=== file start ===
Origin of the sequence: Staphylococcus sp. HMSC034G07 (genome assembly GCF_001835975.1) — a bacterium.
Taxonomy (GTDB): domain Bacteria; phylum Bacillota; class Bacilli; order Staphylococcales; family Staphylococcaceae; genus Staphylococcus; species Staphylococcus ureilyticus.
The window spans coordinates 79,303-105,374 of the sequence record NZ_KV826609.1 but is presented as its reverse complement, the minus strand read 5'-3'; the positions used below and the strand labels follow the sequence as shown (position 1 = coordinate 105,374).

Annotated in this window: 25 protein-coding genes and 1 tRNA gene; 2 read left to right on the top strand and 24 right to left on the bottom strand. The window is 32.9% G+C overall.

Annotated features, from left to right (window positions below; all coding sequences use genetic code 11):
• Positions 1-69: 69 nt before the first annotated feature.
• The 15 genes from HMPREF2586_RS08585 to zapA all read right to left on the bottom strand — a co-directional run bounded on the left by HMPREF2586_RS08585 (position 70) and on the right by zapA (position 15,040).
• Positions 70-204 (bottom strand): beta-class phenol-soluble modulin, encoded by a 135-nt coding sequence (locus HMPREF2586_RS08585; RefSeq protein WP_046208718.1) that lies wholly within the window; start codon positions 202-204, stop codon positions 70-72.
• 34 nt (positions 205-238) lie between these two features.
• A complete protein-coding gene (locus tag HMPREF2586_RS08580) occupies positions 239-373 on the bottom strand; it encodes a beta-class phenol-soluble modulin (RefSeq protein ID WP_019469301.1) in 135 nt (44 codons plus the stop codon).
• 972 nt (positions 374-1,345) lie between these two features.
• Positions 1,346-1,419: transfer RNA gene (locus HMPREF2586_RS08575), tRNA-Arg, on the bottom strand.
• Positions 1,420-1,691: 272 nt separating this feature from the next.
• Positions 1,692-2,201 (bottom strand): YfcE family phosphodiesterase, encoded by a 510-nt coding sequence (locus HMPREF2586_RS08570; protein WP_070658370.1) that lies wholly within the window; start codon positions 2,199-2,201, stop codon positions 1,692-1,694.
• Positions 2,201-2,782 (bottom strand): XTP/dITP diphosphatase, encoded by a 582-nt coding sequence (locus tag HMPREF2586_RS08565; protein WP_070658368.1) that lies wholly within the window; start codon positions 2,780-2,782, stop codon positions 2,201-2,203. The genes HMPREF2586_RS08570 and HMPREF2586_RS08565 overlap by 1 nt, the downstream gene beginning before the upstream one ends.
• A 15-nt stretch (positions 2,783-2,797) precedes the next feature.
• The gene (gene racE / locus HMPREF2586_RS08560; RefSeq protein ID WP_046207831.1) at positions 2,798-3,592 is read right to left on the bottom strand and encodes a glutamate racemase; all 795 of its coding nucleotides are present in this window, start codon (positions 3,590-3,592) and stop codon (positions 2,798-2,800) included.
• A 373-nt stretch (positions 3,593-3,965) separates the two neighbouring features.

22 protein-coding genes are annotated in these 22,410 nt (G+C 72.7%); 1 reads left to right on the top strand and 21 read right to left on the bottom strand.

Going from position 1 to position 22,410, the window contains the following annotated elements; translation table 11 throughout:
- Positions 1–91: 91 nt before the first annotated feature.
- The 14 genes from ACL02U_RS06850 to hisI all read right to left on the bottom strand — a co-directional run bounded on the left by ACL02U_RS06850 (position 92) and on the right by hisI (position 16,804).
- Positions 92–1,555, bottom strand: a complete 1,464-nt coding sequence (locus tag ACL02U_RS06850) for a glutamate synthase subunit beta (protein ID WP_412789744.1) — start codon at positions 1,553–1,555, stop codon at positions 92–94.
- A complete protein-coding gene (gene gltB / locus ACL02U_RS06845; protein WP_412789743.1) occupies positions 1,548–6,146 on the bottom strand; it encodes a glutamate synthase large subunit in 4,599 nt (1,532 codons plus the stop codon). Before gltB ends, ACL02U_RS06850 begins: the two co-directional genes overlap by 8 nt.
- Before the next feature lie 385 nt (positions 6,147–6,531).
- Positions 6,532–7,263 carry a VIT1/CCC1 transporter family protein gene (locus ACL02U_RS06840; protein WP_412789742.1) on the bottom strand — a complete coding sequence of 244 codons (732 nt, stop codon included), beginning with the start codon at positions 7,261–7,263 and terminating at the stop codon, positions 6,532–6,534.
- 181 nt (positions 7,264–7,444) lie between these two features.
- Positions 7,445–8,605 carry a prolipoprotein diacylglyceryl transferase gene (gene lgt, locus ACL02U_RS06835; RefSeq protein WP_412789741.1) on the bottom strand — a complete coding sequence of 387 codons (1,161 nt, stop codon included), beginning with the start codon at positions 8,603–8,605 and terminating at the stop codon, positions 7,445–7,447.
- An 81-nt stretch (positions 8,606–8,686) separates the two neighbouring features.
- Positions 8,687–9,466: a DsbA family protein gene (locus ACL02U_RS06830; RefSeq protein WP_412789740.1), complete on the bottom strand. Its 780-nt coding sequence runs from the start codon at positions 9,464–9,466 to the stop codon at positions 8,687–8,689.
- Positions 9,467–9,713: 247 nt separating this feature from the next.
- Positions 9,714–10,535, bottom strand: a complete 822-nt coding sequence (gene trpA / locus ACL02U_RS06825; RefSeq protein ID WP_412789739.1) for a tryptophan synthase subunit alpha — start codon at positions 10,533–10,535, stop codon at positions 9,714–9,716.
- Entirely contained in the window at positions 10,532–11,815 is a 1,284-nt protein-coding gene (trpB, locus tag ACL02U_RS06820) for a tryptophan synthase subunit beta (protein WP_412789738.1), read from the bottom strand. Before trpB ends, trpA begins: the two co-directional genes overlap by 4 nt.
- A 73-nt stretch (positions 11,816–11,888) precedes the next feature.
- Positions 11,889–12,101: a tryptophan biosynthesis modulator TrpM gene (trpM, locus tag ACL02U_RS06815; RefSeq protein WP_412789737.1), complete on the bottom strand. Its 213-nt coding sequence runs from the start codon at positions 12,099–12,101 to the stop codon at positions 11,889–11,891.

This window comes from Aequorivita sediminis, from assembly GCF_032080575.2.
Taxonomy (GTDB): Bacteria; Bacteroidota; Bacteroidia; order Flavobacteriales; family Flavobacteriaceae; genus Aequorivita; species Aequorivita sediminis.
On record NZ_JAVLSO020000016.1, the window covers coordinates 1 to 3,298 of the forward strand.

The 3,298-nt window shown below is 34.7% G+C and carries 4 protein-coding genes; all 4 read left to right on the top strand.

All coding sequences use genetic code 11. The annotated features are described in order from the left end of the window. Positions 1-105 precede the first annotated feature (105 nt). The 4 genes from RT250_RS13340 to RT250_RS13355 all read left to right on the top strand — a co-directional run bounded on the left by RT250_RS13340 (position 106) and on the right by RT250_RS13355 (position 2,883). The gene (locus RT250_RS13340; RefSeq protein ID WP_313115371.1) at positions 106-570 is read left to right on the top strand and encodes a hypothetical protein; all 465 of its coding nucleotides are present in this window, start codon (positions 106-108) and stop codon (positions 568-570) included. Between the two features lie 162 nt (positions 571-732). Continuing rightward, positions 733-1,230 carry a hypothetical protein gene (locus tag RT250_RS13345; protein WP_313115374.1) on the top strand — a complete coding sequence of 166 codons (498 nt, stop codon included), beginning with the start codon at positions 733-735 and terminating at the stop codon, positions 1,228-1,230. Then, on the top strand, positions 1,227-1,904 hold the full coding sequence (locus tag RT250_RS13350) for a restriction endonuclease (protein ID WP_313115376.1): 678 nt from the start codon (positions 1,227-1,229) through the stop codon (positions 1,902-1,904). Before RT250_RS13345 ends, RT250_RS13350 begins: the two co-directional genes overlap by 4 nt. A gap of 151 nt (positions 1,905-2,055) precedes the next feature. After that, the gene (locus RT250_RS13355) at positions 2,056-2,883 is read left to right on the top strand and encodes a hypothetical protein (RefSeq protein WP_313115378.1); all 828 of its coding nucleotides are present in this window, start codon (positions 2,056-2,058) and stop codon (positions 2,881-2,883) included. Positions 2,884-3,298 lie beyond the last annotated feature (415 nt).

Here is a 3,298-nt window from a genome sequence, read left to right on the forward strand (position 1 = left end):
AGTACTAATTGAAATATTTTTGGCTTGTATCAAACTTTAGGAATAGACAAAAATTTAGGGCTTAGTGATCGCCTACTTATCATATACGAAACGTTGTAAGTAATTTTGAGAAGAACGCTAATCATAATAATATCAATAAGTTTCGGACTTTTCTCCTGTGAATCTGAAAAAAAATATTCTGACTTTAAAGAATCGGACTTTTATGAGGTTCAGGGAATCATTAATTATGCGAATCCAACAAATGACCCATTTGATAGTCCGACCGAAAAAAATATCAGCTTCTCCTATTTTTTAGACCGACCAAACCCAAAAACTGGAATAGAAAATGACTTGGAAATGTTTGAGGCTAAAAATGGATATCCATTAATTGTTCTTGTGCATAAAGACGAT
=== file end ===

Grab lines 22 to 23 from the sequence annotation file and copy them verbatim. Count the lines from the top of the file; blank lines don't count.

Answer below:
- The 14 genes from ACL02U_RS06850 to hisI all read right to left on the bottom strand — a co-directional run bounded on the left by ACL02U_RS06850 (position 92) and on the right by hisI (position 16,804).
- Positions 92–1,555, bottom strand: a complete 1,464-nt coding sequence (locus tag ACL02U_RS06850) for a glutamate synthase subunit beta (protein ID WP_412789744.1) — start codon at positions 1,553–1,555, stop codon at positions 92–94.